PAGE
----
Stephen Singer, teacher and BAT leader, here endorses the bill to reauthorize the Elementary and Secondary Education Act (aka NCLB), as written by the Senate Health, Education, Labor, and Pensions committee.

He writes:

“No more federal intervention.

“No more reducing schools to a number.

“That’s the promise of the Every Child Achieves Act (ECAA).

“Sure, it’s not perfect. But this Senate proposed rewrite of the Elementary and Secondary Education Act (ESEA) could do a lot of good – even if it includes some bad.

“Imagine it.

“States would be in control of their own public schools. The U.S. Department of Education and its appointed Secretary would lose much of their power to impose unfunded federal mandates.

“For example, the federal government could no longer force states to tie teacher evaluations to student test scores. It could no longer force states to adopt Common Core or Common Core look-a-like standards. It could no longer label high poverty schools “Failing” and then demand they be closed.

“That’s not nothing….

“We have a divided Congress. We have a President who never met a corporate school reform scheme he didn’t like.

“But we also have a citizenry who is fed up with all the bull….. People are demanding change.

“We have a real opportunity. If we can seal the deal, a generation of children will be the better for it. If not, the current calamitous law will stay in place for at least 7 more years.

“That’s just unacceptable.

“The biggest flaw in this proposed act is that it keeps annual testing in place. If approved in its current form, public schools would still have to give standardized tests to children in grades 3-8 and once in high school.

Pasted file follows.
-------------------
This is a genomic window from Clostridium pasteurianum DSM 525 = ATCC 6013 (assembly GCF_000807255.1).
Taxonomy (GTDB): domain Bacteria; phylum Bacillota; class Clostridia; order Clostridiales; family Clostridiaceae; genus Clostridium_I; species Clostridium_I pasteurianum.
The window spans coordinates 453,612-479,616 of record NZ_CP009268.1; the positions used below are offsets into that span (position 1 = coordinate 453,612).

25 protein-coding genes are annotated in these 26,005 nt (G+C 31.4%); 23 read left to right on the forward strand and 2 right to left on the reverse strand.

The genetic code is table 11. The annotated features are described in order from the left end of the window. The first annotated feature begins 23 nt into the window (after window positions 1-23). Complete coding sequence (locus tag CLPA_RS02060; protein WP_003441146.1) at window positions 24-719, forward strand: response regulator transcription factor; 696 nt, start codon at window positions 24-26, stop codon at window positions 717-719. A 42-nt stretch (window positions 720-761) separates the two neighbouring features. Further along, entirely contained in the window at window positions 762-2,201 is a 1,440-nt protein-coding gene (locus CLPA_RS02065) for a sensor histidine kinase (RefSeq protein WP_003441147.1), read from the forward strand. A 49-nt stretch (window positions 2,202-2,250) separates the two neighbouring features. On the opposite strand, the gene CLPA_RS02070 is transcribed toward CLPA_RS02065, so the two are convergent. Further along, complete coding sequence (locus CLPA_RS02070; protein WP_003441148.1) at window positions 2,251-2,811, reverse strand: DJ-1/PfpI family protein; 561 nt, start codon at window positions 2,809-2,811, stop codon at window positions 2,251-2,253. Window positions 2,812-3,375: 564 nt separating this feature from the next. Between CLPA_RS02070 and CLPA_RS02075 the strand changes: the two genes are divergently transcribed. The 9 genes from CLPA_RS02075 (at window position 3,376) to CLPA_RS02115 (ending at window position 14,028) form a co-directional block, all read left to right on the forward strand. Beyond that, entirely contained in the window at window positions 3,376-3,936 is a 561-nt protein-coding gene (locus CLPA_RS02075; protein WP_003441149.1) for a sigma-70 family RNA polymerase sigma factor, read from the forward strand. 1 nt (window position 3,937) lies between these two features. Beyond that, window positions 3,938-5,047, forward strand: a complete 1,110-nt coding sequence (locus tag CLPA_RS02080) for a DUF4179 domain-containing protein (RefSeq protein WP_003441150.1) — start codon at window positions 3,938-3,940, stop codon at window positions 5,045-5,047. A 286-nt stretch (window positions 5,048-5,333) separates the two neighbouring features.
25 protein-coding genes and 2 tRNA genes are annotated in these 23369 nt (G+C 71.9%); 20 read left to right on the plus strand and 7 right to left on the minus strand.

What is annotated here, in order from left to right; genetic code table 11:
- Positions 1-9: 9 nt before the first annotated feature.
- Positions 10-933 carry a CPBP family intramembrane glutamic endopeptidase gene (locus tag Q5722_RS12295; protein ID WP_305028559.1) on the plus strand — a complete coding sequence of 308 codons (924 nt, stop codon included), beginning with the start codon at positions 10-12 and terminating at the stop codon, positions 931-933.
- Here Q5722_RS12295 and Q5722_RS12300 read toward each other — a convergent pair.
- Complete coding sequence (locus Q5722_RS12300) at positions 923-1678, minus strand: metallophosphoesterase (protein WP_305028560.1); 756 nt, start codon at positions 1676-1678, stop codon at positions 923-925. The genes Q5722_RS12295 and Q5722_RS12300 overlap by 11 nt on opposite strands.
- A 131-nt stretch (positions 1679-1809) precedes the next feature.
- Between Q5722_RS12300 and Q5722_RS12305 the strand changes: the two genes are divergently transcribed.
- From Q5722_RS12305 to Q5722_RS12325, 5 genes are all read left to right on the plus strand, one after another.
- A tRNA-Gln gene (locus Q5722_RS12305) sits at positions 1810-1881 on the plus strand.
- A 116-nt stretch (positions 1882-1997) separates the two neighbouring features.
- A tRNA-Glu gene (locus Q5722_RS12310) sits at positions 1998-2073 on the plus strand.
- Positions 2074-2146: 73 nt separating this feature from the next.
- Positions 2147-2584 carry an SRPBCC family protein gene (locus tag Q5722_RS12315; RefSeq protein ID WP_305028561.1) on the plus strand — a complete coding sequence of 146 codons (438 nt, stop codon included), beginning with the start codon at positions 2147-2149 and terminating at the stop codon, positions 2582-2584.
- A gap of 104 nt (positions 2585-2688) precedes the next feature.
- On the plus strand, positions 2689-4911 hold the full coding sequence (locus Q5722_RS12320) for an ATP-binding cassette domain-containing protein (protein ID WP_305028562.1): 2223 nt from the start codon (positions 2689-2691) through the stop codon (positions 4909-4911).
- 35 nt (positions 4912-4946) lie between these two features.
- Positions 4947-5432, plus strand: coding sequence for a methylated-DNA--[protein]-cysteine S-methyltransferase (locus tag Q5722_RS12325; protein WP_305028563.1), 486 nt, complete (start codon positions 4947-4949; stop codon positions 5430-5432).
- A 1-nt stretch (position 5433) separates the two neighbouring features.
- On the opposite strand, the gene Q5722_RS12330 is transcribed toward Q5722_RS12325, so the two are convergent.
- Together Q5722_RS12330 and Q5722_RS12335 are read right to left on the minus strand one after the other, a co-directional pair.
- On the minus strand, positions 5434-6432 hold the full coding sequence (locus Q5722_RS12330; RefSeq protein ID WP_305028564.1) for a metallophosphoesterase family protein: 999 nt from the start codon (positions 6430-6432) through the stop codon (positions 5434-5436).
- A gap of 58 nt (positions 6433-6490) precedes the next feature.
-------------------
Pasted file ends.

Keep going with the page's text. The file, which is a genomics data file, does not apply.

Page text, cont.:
“If you’re like me, you just threw up in your mouth a little bit.

“However, supporting ECAA doesn’t have to mean supporting testing. There is an amendment proposed by Senator Jon Tester (D-Montana) that would replace annual testing with assessments only once at the elementary, middle and high school levels.

“Yes. It’s not enough. We really should have zero standardized tests in our schools. If we have to accept Grade Span Testing – as Tester’s proposal is called – it should be done by a random sample. Don’t test all kids. Just test some small group and extrapolate their scores to the whole.

“But Tester’s amendment is not nothing.

“Even if it weren’t approved – even if all schools are mandated to continue annual testing as is – the ECAA requires no minimum length for those tests.
How many questions do we need to have on our exams? How many sections? Right now, most states have three sections in both Reading and Math of around 30-40 questions each.

“If I’m reading this correctly, it’s conceivable that states that disagree with standardized testing could give assessments of only one section with only one question.

“Talk about opting out!

“That’s not nothing.

“Moreover, the proposed law does not require states to continue evaluating teachers based on student test scores. States are free to stop using the same junk science evaluations currently championed by U.S. Secretary of Education Arne Duncan or not. It’s totally up to the states.

“That’s not nothing.”

Singer contrasts the Senate bill to the House bill, which turns federal aid into vouchers (“portability”) and finds the Senate bill superior.

It is amazing that Arne Duncan’s lasting legacy will be the destruction of support for the federal role in education among liberals and conservatives alike.